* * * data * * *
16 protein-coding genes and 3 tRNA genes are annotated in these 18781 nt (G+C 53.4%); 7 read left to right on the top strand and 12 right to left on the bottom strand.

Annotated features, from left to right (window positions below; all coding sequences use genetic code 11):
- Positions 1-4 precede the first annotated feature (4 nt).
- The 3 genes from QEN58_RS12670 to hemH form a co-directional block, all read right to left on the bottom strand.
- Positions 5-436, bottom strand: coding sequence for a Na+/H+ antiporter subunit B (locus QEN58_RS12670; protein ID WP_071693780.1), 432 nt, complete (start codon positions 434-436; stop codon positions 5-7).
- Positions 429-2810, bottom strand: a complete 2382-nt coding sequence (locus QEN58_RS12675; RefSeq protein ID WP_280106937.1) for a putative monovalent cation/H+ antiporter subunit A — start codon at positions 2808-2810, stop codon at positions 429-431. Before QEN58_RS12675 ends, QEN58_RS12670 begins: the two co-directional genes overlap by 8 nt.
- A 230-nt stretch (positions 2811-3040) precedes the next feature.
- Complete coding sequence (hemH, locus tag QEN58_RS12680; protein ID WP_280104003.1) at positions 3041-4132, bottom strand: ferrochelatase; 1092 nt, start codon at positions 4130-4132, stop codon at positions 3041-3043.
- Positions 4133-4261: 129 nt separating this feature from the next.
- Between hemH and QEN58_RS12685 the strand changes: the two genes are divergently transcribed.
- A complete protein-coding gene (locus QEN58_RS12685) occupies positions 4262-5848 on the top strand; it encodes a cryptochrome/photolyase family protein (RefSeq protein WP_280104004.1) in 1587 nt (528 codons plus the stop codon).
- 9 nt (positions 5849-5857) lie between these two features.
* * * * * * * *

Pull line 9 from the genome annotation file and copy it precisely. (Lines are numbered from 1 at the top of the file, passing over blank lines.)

- Positions 4133-4261: 129 nt separating this feature from the next.